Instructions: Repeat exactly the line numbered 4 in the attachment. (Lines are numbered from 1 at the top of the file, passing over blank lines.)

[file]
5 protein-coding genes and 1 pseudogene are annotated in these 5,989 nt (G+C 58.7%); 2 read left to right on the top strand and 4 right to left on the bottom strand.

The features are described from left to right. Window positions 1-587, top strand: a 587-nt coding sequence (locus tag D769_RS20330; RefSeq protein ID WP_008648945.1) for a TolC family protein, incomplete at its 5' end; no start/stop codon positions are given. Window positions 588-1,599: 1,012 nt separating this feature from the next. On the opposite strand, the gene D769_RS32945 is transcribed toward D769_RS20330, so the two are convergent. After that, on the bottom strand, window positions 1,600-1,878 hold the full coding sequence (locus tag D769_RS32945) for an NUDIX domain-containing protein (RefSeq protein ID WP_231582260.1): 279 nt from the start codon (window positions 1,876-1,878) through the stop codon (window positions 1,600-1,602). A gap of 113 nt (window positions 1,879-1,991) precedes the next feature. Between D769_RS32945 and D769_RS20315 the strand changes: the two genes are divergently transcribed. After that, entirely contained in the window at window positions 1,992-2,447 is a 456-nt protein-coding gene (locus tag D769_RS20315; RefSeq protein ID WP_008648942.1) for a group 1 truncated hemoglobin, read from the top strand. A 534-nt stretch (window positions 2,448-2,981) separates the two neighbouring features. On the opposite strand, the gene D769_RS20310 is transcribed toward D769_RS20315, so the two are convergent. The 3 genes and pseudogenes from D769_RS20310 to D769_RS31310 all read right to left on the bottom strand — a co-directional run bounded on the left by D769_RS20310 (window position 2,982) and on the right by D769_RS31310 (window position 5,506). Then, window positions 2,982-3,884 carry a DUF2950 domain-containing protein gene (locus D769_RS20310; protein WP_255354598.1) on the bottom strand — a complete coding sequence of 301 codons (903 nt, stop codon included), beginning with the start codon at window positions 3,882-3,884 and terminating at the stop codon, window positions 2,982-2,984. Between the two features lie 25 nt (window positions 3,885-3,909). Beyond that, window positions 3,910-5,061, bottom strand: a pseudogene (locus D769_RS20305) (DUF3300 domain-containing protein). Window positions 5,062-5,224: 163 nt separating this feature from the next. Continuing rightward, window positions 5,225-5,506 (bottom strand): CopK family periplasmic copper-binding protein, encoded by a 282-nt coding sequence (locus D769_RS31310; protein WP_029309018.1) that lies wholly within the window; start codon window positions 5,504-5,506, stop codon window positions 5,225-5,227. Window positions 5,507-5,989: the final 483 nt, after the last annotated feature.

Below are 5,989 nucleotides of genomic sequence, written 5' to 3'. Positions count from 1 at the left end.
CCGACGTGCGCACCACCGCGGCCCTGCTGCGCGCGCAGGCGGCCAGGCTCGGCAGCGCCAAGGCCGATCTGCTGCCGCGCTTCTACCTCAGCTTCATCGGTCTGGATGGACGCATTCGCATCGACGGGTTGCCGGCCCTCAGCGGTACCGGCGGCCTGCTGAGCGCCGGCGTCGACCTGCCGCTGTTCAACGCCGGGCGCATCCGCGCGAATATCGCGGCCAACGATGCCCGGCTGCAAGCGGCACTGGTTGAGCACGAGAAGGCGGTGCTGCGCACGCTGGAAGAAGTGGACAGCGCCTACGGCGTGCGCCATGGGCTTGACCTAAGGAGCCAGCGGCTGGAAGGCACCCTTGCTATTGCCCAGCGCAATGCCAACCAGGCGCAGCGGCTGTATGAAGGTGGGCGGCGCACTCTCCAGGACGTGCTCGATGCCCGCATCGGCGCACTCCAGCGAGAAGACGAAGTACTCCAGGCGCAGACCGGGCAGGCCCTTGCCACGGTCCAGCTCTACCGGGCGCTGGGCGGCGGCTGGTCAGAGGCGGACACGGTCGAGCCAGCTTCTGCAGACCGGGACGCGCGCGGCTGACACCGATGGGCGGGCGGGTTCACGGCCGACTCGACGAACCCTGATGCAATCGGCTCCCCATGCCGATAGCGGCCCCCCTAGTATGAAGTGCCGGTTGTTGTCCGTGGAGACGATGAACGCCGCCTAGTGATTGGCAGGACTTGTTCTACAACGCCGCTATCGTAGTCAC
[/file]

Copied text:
CCGACGTGCGCACCACCGCGGCCCTGCTGCGCGCGCAGGCGGCCAGGCTCGGCAGCGCCAAGGCCGATCTGCTGCCGCGCTTCTACCTCAGCTTCATCGGTCTGGATGGACGCATTCGCATCGACGGGTTGCCGGCCCTCAGCGGTACCGGCGGCCTGCTGAGCGCCGGCGTCGACCTGCCGCTGTTCAACGCCGGGCGCATCCGCGCGAATATCGCGGCCAACGATGCCCGGCTGCAAGCGGCACTGGTTGAGCACGAGAAGGCGGTGCTGCGCACGCTGGAAGAAGTGGACAGCGCCTACGGCGTGCGCCATGGGCTTGACCTAAGGAGCCAGCGGCTGGAAGGCACCCTTGCTATTGCCCAGCGCAATGCCAACCAGGCGCAGCGGCTGTATGAAGGTGGGCGGCGCACTCTCCAGGACGTGCTCGATGCCCGCATCGGCGCACTCCAGCGAGAAGACGAAGTACTCCAGGCGCAGACCGGGCAGGCCCTTGCCACGGTCCAGCTCTACCGGGCGCTGGGCGGCGGCTGGTCAGAGGCGGACACGGTCGAGCCAGCTTCTGCAGACCGGGACGCGCGCGGCTGACACCGATGGGCGGGCGGGTTCACGGCCGACTCGACGAACCCTGATGCAATCGGCTCCCCATGCCGATAGCGGCCCCCCTAGTATGAAGTGCCGGTTGTTGTCCGTGGAGACGATGAACGCCGCCTAGTGATTGGCAGGACTTGTTCTACAACGCCGCTATCGTAGTCAC